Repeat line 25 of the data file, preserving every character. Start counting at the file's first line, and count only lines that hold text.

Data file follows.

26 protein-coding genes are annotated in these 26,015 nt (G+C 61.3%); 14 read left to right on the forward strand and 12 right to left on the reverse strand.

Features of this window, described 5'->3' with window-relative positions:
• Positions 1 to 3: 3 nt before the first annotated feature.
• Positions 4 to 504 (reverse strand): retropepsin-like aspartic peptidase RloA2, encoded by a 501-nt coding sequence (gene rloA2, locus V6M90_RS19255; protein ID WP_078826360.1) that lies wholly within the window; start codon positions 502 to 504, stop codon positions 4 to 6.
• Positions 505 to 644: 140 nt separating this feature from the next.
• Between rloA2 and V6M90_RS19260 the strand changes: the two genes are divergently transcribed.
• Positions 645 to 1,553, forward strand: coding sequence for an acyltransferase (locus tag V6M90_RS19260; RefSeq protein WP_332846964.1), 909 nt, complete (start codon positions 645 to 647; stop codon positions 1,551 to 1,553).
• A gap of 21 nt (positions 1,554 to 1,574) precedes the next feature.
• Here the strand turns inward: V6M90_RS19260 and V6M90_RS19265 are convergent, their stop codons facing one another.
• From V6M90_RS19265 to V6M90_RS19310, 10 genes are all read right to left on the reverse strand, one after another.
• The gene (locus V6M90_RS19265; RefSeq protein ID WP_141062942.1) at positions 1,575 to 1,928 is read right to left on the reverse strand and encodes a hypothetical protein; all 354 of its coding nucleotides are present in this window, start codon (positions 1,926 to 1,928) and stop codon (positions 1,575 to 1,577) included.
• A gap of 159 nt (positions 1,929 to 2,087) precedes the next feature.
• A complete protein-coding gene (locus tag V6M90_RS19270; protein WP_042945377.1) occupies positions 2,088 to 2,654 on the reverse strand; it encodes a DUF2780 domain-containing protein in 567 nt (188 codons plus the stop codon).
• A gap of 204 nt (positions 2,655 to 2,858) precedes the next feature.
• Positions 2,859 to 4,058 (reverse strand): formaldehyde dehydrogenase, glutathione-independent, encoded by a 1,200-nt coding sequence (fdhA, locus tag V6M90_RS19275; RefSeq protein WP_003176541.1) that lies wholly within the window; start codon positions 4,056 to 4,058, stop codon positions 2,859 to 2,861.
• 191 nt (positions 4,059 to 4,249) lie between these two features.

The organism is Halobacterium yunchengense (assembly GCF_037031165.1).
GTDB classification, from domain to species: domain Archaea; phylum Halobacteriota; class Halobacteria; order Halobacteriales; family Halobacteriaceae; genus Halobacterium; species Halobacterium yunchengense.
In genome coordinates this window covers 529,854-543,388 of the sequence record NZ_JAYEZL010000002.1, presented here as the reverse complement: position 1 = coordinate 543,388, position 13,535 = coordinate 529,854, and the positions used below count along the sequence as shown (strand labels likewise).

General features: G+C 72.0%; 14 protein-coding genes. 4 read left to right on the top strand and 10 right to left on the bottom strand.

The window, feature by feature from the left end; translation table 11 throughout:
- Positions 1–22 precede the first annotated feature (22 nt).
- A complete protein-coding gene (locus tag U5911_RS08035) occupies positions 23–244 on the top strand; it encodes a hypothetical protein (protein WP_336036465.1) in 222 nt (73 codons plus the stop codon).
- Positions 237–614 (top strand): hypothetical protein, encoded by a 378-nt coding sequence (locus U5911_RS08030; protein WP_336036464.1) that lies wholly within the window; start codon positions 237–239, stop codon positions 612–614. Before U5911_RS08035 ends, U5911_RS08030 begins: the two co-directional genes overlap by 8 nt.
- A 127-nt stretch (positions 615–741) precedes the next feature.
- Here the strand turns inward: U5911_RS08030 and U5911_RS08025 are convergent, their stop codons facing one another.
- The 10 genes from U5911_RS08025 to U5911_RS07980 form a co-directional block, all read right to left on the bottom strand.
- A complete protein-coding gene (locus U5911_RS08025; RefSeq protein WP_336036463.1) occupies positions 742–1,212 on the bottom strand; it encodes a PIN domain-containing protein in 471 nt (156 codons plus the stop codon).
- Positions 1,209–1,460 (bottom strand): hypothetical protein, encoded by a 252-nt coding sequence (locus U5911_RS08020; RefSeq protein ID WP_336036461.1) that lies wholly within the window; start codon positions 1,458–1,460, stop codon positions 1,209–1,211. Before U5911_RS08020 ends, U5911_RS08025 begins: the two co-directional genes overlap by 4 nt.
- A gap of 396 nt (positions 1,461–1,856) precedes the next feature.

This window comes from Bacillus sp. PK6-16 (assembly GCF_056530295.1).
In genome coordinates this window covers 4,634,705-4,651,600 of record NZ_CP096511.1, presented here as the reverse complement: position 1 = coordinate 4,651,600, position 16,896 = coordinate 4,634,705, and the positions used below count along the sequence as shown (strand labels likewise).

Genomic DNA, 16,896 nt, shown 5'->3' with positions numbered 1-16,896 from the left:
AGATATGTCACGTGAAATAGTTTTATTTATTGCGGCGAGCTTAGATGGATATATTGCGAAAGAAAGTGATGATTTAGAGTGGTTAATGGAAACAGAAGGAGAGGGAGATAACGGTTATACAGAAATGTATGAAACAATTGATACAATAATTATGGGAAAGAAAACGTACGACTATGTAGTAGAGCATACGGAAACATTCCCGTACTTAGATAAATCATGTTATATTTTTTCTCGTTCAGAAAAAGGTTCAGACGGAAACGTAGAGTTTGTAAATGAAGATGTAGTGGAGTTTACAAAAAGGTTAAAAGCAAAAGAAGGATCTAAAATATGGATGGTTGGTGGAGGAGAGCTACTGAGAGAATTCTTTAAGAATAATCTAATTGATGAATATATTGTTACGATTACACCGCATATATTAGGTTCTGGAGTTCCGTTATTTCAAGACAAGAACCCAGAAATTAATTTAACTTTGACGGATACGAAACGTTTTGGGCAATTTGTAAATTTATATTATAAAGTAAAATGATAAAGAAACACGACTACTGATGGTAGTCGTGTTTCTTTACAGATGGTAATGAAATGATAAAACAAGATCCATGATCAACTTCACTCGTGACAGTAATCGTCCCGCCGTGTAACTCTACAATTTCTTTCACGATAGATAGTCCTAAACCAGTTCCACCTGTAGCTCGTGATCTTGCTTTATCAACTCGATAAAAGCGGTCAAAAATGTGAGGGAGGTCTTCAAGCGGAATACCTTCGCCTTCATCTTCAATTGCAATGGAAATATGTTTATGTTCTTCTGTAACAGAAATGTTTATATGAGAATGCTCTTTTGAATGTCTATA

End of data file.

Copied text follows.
- A 127-nt stretch (positions 615–741) precedes the next feature.